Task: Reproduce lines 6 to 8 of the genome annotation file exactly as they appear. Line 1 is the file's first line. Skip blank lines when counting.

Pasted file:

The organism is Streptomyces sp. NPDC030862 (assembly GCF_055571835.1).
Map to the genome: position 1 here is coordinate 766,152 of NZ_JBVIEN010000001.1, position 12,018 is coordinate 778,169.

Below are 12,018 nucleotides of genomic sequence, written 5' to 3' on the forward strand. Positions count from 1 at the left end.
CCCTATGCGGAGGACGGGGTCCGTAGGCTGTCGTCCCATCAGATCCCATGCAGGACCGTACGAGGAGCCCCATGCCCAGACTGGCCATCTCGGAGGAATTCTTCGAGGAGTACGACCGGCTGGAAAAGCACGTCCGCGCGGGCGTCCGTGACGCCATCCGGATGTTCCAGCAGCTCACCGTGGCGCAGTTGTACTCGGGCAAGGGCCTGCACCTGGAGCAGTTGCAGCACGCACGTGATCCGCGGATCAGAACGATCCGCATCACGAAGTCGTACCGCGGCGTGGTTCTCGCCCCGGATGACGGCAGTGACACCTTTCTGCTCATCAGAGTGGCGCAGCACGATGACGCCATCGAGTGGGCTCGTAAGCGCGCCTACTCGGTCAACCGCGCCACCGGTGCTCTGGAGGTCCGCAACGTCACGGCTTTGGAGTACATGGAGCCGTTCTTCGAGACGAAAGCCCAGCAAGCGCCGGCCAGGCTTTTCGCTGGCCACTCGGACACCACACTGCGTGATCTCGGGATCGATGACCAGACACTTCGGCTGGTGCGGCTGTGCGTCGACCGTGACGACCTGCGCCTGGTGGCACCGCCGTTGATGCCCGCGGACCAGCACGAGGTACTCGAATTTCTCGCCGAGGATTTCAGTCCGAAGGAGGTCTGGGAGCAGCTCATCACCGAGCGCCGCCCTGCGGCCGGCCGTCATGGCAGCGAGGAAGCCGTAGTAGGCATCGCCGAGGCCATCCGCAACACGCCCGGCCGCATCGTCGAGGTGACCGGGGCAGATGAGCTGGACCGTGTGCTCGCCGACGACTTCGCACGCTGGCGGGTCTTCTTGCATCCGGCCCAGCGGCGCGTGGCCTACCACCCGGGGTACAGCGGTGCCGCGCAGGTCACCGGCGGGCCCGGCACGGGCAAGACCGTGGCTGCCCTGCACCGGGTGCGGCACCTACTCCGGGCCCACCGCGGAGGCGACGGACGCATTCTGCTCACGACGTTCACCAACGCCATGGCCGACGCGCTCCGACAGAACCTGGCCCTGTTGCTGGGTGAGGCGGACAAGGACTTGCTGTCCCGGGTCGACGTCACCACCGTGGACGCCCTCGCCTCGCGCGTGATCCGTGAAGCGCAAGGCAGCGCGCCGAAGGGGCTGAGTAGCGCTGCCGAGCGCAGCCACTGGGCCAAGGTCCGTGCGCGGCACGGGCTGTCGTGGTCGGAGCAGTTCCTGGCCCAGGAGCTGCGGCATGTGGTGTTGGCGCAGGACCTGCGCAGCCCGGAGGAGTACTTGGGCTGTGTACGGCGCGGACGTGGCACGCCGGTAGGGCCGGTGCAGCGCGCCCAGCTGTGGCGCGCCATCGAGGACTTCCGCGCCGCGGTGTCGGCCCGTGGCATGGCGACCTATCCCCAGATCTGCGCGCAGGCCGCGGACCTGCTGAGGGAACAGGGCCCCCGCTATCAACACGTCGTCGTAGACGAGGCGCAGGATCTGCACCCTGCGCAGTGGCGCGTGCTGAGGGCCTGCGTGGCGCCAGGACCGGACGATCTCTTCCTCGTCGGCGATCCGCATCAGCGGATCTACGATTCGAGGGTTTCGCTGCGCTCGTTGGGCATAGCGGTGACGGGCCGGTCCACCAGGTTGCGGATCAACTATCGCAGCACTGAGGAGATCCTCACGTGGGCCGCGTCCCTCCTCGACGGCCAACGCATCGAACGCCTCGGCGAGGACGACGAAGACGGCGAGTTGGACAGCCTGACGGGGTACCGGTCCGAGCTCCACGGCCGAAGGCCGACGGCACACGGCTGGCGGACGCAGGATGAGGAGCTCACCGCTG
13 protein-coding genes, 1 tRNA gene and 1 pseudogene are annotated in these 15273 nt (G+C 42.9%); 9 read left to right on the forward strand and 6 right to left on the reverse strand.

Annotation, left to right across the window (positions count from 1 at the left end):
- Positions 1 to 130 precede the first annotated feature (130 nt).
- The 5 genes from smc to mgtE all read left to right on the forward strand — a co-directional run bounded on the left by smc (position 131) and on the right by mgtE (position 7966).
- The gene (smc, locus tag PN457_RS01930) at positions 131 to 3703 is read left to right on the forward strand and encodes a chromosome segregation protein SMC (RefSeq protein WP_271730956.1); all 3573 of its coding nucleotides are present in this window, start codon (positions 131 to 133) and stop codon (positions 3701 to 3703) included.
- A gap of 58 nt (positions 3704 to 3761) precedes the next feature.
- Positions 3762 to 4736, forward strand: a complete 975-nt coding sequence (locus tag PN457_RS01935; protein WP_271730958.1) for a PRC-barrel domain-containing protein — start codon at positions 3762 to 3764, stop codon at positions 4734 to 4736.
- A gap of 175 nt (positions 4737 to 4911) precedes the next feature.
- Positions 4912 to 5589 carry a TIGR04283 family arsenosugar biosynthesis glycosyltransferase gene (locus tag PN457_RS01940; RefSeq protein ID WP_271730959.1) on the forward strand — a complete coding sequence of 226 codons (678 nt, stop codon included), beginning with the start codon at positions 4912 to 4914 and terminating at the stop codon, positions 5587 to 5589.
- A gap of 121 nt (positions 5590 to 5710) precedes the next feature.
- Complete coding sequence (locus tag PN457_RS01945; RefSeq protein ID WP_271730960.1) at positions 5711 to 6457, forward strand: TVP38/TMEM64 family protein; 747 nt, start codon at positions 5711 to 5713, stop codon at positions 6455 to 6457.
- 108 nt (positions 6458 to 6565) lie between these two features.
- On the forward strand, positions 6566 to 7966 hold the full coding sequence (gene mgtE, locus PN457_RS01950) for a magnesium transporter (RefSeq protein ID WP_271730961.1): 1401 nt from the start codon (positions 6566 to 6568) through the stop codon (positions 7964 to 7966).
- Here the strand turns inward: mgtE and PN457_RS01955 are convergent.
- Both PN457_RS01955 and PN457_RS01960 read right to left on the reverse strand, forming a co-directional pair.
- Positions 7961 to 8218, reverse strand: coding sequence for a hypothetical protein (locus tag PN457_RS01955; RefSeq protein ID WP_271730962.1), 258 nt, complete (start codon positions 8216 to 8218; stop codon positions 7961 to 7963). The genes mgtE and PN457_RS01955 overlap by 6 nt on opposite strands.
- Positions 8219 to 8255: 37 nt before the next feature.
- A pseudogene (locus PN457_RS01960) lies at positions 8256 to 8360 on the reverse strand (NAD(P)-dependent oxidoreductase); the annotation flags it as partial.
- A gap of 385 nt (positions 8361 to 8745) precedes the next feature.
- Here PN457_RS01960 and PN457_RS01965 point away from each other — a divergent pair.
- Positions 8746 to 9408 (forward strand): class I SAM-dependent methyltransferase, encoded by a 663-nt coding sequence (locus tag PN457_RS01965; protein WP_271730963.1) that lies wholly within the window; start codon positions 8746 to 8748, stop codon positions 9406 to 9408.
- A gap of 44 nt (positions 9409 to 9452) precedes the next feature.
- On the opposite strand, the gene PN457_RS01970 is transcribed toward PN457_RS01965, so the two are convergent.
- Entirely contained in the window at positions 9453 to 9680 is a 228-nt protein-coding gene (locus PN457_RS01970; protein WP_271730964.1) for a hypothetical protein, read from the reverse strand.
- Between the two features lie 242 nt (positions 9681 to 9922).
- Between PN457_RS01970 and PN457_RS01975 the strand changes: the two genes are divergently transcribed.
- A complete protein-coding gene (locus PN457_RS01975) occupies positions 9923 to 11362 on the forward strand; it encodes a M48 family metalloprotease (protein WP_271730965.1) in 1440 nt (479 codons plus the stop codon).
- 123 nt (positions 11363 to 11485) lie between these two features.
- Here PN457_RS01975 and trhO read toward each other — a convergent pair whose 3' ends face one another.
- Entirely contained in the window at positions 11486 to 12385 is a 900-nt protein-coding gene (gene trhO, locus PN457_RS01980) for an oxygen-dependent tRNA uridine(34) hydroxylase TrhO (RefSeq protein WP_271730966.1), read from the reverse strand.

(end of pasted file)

Annotation, left to right across the window (positions count from 1 at the left end):
- Positions 1 to 130 precede the first annotated feature (130 nt).
- The 5 genes from smc to mgtE all read left to right on the forward strand — a co-directional run bounded on the left by smc (position 131) and on the right by mgtE (position 7966).